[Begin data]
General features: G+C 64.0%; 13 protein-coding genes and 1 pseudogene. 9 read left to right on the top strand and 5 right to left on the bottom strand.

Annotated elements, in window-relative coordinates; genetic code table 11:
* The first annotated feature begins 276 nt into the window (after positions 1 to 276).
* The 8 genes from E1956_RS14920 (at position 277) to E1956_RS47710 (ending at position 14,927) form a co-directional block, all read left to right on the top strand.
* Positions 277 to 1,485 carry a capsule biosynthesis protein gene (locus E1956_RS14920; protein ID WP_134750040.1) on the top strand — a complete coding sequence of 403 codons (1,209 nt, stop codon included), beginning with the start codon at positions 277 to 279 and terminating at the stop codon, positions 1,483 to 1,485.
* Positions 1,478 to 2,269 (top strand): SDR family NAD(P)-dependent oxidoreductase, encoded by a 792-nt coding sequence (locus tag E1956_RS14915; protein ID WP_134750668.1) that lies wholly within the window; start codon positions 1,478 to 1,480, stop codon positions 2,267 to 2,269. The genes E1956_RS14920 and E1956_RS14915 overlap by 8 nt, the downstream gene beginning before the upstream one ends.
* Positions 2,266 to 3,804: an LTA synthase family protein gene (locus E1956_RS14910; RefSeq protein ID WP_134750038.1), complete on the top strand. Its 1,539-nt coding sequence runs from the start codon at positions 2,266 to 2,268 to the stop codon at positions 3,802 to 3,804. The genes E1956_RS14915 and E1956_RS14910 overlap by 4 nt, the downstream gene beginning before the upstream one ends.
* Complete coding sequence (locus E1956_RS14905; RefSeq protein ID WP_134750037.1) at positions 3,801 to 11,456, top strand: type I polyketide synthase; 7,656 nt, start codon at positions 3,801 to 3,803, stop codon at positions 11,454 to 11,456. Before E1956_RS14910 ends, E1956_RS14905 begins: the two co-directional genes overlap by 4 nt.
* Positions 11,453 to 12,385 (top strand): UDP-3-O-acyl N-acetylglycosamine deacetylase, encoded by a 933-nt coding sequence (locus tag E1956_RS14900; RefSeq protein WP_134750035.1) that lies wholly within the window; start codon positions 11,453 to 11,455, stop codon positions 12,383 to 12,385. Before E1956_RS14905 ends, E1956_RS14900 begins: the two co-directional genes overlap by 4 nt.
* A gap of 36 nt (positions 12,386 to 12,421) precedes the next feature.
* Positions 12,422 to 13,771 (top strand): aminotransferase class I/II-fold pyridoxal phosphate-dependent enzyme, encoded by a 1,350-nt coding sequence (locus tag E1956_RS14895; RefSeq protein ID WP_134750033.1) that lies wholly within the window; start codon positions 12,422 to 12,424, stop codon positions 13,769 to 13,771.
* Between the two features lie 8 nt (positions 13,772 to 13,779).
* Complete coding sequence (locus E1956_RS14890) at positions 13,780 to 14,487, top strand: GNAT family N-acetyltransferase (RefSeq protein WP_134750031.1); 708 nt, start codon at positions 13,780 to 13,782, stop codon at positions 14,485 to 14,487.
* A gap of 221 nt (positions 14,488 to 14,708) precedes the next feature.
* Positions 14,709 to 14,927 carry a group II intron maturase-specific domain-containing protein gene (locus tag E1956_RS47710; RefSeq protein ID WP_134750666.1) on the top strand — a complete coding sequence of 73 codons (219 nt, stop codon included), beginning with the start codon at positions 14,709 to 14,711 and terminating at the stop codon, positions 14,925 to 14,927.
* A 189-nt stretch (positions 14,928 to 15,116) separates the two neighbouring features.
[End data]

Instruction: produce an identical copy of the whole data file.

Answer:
General features: G+C 64.0%; 13 protein-coding genes and 1 pseudogene. 9 read left to right on the top strand and 5 right to left on the bottom strand.

Annotated elements, in window-relative coordinates; genetic code table 11:
* The first annotated feature begins 276 nt into the window (after positions 1 to 276).
* The 8 genes from E1956_RS14920 (at position 277) to E1956_RS47710 (ending at position 14,927) form a co-directional block, all read left to right on the top strand.
* Positions 277 to 1,485 carry a capsule biosynthesis protein gene (locus E1956_RS14920; protein ID WP_134750040.1) on the top strand — a complete coding sequence of 403 codons (1,209 nt, stop codon included), beginning with the start codon at positions 277 to 279 and terminating at the stop codon, positions 1,483 to 1,485.
* Positions 1,478 to 2,269 (top strand): SDR family NAD(P)-dependent oxidoreductase, encoded by a 792-nt coding sequence (locus tag E1956_RS14915; protein ID WP_134750668.1) that lies wholly within the window; start codon positions 1,478 to 1,480, stop codon positions 2,267 to 2,269. The genes E1956_RS14920 and E1956_RS14915 overlap by 8 nt, the downstream gene beginning before the upstream one ends.
* Positions 2,266 to 3,804: an LTA synthase family protein gene (locus E1956_RS14910; RefSeq protein ID WP_134750038.1), complete on the top strand. Its 1,539-nt coding sequence runs from the start codon at positions 2,266 to 2,268 to the stop codon at positions 3,802 to 3,804. The genes E1956_RS14915 and E1956_RS14910 overlap by 4 nt, the downstream gene beginning before the upstream one ends.
* Complete coding sequence (locus E1956_RS14905; RefSeq protein ID WP_134750037.1) at positions 3,801 to 11,456, top strand: type I polyketide synthase; 7,656 nt, start codon at positions 3,801 to 3,803, stop codon at positions 11,454 to 11,456. Before E1956_RS14910 ends, E1956_RS14905 begins: the two co-directional genes overlap by 4 nt.
* Positions 11,453 to 12,385 (top strand): UDP-3-O-acyl N-acetylglycosamine deacetylase, encoded by a 933-nt coding sequence (locus tag E1956_RS14900; RefSeq protein WP_134750035.1) that lies wholly within the window; start codon positions 11,453 to 11,455, stop codon positions 12,383 to 12,385. Before E1956_RS14905 ends, E1956_RS14900 begins: the two co-directional genes overlap by 4 nt.
* A gap of 36 nt (positions 12,386 to 12,421) precedes the next feature.
* Positions 12,422 to 13,771 (top strand): aminotransferase class I/II-fold pyridoxal phosphate-dependent enzyme, encoded by a 1,350-nt coding sequence (locus tag E1956_RS14895; RefSeq protein ID WP_134750033.1) that lies wholly within the window; start codon positions 12,422 to 12,424, stop codon positions 13,769 to 13,771.
* Between the two features lie 8 nt (positions 13,772 to 13,779).
* Complete coding sequence (locus E1956_RS14890) at positions 13,780 to 14,487, top strand: GNAT family N-acetyltransferase (RefSeq protein WP_134750031.1); 708 nt, start codon at positions 13,780 to 13,782, stop codon at positions 14,485 to 14,487.
* A gap of 221 nt (positions 14,488 to 14,708) precedes the next feature.
* Positions 14,709 to 14,927 carry a group II intron maturase-specific domain-containing protein gene (locus tag E1956_RS47710; RefSeq protein ID WP_134750666.1) on the top strand — a complete coding sequence of 73 codons (219 nt, stop codon included), beginning with the start codon at positions 14,709 to 14,711 and terminating at the stop codon, positions 14,925 to 14,927.
* A 189-nt stretch (positions 14,928 to 15,116) separates the two neighbouring features.